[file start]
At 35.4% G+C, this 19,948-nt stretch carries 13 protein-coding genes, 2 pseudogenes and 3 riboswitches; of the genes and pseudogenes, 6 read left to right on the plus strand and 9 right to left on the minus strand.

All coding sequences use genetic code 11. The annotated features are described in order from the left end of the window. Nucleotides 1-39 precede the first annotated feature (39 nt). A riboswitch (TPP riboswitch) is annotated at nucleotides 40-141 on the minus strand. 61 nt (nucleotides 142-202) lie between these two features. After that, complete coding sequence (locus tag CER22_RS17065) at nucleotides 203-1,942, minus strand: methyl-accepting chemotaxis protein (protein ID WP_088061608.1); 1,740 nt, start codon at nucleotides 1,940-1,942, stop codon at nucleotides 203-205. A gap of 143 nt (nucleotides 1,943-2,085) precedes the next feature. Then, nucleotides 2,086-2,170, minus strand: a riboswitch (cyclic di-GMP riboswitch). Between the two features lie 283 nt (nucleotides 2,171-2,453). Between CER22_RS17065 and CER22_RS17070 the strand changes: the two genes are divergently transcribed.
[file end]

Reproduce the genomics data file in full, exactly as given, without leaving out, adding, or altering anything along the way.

At 35.4% G+C, this 19,948-nt stretch carries 13 protein-coding genes, 2 pseudogenes and 3 riboswitches; of the genes and pseudogenes, 6 read left to right on the plus strand and 9 right to left on the minus strand.

All coding sequences use genetic code 11. The annotated features are described in order from the left end of the window. Nucleotides 1-39 precede the first annotated feature (39 nt). A riboswitch (TPP riboswitch) is annotated at nucleotides 40-141 on the minus strand. 61 nt (nucleotides 142-202) lie between these two features. After that, complete coding sequence (locus tag CER22_RS17065) at nucleotides 203-1,942, minus strand: methyl-accepting chemotaxis protein (protein ID WP_088061608.1); 1,740 nt, start codon at nucleotides 1,940-1,942, stop codon at nucleotides 203-205. A gap of 143 nt (nucleotides 1,943-2,085) precedes the next feature. Then, nucleotides 2,086-2,170, minus strand: a riboswitch (cyclic di-GMP riboswitch). Between the two features lie 283 nt (nucleotides 2,171-2,453). Between CER22_RS17065 and CER22_RS17070 the strand changes: the two genes are divergently transcribed.